What’s the difference between an economic recession and a depression?
The “official” arbiter of recessions is the National Bureau of Economic Research (NBER), a private, nonprofit research organization, comprising a number of top economists, according to Stephen Malpezzi, Lorin and Marjorie Tiefenthaler Professor of Real Estate and Urban Land Economics at the Wisconsin School of Business.
Actually, NBER doesn’t officially use the word “recession” as such, but dates the turning points of business cycles, Malpezzi says. Once they date a “peak,” we’re in a downturn, or a contraction, and once they date a “trough” we’re in a recovery, or an expansion.
Since 1900, we’ve had 22 peaks and therefore 22 contractions. In common parlance, two of those contractions (and an intervening expansion!) ran from August 1929 to June 1938, and it’s this period that we refer to as the “Great Depression.” We call the other contractions “recessions.”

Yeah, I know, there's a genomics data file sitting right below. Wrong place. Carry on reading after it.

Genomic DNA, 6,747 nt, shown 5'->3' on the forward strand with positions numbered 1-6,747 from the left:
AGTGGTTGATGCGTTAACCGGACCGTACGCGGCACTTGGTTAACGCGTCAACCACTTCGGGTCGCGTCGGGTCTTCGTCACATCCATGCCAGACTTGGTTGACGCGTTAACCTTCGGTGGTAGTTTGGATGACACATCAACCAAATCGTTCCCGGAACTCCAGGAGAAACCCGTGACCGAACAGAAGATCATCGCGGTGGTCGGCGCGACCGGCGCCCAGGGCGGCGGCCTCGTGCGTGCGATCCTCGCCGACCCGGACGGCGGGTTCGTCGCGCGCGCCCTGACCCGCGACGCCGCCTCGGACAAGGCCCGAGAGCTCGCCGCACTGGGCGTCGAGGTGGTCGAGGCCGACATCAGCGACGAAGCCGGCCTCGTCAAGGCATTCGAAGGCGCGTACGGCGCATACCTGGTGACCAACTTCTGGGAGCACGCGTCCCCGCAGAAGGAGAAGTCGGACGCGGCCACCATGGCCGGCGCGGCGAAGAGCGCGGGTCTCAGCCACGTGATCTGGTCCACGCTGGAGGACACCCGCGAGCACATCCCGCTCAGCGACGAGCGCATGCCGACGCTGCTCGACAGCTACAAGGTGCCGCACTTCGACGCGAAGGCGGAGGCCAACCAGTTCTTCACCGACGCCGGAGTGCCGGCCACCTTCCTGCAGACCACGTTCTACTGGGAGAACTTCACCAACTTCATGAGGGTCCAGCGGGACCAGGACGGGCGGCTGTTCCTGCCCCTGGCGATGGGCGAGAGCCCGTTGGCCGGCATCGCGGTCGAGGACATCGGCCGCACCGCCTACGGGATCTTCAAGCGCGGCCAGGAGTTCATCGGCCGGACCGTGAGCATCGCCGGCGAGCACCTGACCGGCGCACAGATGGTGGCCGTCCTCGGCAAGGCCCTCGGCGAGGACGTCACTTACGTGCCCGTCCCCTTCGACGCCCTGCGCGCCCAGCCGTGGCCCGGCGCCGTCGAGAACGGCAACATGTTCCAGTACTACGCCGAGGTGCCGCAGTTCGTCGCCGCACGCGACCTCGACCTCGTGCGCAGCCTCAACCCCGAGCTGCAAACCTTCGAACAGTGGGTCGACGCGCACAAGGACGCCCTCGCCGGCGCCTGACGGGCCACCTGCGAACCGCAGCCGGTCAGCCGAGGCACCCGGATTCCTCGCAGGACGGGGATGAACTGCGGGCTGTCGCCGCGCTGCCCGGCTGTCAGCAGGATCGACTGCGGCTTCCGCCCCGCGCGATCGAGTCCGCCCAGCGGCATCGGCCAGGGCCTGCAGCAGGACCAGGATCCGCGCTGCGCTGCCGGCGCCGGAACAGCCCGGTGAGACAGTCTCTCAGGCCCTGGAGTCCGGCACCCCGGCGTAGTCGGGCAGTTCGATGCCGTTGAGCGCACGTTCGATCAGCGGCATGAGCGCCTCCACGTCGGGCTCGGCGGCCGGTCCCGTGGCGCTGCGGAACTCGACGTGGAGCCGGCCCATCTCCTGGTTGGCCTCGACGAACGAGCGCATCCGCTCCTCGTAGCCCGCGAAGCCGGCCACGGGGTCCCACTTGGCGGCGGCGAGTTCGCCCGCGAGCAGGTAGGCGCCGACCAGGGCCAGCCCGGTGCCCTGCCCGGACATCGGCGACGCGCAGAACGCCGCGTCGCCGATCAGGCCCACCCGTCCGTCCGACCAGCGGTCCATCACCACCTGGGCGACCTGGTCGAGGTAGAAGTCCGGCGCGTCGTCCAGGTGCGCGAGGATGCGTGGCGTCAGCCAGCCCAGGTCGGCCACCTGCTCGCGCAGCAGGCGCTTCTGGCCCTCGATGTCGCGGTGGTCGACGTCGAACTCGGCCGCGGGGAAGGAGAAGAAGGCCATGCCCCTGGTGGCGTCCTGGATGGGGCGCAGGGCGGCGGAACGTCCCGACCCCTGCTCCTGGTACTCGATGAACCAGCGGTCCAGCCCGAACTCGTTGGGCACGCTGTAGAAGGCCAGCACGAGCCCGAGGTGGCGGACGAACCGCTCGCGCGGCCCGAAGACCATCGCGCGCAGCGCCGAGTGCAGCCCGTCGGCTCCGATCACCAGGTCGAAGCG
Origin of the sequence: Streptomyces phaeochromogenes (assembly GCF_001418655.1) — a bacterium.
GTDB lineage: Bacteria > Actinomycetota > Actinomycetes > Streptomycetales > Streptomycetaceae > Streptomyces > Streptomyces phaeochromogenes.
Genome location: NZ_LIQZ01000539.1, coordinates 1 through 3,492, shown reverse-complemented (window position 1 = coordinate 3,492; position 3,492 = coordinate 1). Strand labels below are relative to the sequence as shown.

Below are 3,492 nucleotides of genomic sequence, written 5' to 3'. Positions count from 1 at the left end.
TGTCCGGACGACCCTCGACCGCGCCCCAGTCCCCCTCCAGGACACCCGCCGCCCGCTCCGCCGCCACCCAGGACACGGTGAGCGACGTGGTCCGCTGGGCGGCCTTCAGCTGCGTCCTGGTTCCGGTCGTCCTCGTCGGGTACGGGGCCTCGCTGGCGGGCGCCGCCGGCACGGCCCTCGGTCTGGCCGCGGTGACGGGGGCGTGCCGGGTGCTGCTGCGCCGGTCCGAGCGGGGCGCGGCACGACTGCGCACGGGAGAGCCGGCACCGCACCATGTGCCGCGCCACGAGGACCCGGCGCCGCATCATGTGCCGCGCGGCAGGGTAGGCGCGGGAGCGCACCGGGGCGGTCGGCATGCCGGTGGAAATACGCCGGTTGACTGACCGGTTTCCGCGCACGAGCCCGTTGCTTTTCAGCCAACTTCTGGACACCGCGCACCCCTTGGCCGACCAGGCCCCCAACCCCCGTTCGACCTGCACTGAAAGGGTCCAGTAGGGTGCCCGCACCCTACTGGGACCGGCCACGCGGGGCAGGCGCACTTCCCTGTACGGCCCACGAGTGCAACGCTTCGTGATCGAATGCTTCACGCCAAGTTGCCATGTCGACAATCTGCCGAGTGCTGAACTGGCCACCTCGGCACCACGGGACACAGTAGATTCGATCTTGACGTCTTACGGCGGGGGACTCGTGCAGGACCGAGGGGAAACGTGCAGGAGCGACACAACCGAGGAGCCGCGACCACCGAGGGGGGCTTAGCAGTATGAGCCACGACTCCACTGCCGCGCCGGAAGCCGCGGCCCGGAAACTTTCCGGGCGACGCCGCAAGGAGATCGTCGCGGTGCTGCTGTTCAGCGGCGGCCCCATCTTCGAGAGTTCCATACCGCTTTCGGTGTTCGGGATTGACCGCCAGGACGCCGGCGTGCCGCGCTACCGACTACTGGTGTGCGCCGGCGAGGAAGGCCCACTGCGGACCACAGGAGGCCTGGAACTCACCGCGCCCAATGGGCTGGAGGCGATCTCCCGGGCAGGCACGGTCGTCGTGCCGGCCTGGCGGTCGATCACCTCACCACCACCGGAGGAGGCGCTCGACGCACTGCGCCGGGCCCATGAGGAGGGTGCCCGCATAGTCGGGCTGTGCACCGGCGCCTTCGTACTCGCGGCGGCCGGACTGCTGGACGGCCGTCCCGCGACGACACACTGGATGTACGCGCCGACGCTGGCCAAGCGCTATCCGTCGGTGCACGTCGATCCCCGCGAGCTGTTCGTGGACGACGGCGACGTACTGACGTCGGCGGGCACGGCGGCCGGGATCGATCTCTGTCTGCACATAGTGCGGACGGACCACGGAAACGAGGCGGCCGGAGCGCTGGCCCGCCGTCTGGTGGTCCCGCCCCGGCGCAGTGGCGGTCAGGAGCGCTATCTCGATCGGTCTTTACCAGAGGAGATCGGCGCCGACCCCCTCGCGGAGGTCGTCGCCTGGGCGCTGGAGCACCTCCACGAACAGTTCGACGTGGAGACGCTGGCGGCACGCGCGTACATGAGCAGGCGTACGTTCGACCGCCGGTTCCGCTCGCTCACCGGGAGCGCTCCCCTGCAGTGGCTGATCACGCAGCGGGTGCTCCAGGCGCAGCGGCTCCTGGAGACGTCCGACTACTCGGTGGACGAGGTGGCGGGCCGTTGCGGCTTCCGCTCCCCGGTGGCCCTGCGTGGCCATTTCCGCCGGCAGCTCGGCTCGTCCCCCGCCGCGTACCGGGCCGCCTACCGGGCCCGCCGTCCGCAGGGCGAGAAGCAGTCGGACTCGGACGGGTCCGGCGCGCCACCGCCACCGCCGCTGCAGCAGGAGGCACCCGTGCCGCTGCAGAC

Gross domestic product (GDP) is the benchmark measure of our economy’s output. “It’s commonly said that a recession is a period of two consecutive quarters of decline in GDP,” Malpezzi says. “But actually, NBER looks at a range of economic indicators, including trade, industrial output and so on, but paying particular attention to GDP and employment.”
In fact, back in December 11, 2008, NBER officially “called” a peak, and therefore a recession, in December 2007. GDP data had not yet shown declines, but its growth was weak, and employment had reached a peak.
There is no official arbiter, or definition, of “depression,” Malpezzi says. But simply put, a depression is a really deep and long recession. The 1929 to 1938 Great Depression saw a decline in real GDP of roughly 30 percent from peak to trough, and an unemployment rate of around 25 percent, much greater than any loss since that time. While economists still debate the causes of the Depression, there is a consensus that its length was related to policy failures by the government and especially the Federal Reserve.